Belief without evidence (3 of 6): A skeptic’s values

On top of the metaphysical beliefs (inductivism, non-solipsism, non-just-nowism) I talked about in the previous post, I also have a couple of values that do not break down to simpler or more basic premises. I separate these from the metaphysical beliefs in acknowledgment of the irreducible is/ought divide identified by Hume. However, I include the values because they ground much of my worldview as a humanist. After all, humanism isn’t just about beliefs – it’s about moral and aesthetic values too.

Value 1: People matter.

The wishes and well-being of other people have value. This is the basis of all worthwhile social constraints. It’s a cultural universal.

Of course, cultural attitudes about which people matter have changed greatly through human history. Moral progress is often due to the extension of this rule beyond one’s own family or tribe, to all humans. Many historical and contemporary conflicts come down to disagreements over who counts as people. Consider the debate over slavery – largely resolved in most of the world: does this or that group of humans merit being treated with the same respect as I get, or not? Or the abortion debate, which in the eyes of the “pro-life” crowd is about treating the conceptus as a person from early in the pregnancy, and in the eyes of the eyes of the “pro-choice” crowd is about giving the mother the same sort of bodily autonomy given to every other breathing person. (Oh, do I have strong feelings on the topic! But this is not the time to air them.)

I have no more basic reason that I use to support my assertion that people matter. It cannot be logically derived from anything else I believe. This first value encompasses three main assertions:

  • Each person’s autonomy and personal choices should be respected.
  • Each person’s well-being and health should be protected.
  • The existence of many unique, autonomous people is desirable.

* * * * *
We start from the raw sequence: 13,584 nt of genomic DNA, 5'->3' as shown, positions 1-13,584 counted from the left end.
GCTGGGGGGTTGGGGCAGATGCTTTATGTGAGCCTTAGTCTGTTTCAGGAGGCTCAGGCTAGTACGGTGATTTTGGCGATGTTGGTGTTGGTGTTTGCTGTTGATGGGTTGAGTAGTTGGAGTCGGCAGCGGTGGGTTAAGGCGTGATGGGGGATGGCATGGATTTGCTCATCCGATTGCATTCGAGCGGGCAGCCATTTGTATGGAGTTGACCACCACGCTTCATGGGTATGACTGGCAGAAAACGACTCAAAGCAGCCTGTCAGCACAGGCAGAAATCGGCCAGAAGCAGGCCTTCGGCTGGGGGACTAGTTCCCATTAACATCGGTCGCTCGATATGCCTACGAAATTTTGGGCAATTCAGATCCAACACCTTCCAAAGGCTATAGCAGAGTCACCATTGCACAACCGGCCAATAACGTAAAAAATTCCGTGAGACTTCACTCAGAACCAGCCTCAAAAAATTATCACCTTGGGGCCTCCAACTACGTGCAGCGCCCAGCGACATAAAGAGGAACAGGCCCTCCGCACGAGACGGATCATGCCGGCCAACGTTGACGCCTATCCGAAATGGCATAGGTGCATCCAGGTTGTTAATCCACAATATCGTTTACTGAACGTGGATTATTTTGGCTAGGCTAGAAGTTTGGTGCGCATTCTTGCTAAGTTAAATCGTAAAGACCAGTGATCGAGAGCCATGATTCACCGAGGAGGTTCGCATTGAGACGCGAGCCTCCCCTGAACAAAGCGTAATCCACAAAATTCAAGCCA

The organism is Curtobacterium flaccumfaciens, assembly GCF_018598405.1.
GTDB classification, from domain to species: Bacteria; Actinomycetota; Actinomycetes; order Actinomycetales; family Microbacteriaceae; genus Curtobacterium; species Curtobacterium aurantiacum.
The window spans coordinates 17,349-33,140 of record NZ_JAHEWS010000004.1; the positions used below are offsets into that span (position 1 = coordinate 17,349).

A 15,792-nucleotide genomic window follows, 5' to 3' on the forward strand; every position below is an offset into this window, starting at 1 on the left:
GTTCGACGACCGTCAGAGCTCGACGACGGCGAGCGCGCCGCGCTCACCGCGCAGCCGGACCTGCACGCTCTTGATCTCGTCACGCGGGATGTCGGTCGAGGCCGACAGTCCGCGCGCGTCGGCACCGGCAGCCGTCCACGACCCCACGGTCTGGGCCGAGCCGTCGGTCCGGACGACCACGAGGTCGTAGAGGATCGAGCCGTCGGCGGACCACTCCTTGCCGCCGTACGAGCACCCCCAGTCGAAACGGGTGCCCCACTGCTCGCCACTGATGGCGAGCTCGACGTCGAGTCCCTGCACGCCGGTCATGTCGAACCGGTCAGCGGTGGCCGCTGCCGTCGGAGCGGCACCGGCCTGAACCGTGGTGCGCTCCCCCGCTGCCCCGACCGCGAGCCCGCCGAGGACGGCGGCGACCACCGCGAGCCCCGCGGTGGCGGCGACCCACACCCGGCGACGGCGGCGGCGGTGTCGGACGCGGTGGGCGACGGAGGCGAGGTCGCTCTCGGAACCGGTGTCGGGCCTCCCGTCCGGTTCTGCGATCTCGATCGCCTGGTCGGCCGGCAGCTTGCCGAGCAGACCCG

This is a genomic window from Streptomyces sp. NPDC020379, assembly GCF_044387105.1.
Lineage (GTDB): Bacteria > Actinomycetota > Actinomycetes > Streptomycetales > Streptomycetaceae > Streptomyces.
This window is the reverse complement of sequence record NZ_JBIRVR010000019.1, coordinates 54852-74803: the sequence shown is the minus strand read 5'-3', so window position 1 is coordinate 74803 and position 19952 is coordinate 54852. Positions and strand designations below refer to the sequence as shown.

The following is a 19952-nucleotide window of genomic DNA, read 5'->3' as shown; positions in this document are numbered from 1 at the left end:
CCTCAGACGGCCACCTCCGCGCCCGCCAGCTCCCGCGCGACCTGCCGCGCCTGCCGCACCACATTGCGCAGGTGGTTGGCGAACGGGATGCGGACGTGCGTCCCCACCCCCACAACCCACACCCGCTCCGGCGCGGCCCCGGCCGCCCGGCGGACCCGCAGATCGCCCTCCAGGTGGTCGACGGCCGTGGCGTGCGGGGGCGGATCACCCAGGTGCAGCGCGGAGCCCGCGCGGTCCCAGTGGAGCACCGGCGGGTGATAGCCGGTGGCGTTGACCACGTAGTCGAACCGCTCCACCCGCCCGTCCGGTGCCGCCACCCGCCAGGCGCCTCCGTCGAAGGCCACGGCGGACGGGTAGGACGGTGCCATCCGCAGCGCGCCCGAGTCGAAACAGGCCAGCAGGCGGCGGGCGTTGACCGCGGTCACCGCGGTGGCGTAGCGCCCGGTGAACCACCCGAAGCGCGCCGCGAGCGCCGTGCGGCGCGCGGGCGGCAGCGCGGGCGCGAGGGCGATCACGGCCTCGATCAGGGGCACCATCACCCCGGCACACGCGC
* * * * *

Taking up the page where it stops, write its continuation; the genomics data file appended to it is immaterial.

The definition of “person” also requires some definition – a non-trivial exercise that I am putting off for another post.

Value 2: Truth matters.

It is better to know the truth than (for example) to simply believe whatever we want to believe.

I think this value is held my just about everyone. Consider the cross-cultural consensus against lying, for example.

Of course, just because truth is important doesn’t mean that it’s never okay to lie. The value of human well-being can, sometimes, trump this one. The classic example is about hiding refugees when representatives of some oppressive power structure (such as the Nazis) come calling, but life is full of more benign practical instances where it seems better to lie than to hurt someone.

I think we should be rather conservative in granting such exceptions: It is easy to over-estimate the harm that would be done by telling the truth, and so excuse ourselves from difficult decisions. But sometimes, the best path does involve concealing or otherwise distorting the unvarnished truth.

So, this second value covers:

  • Beliefs should correspond to external reality.
  • Beliefs with more correspondence to external reality are better than those with less correspondence to external reality.

I’m glossing over the details of what it means for a belief to be “true”. I have in mind a rather simple correspondence definition: beliefs should correspond to external reality.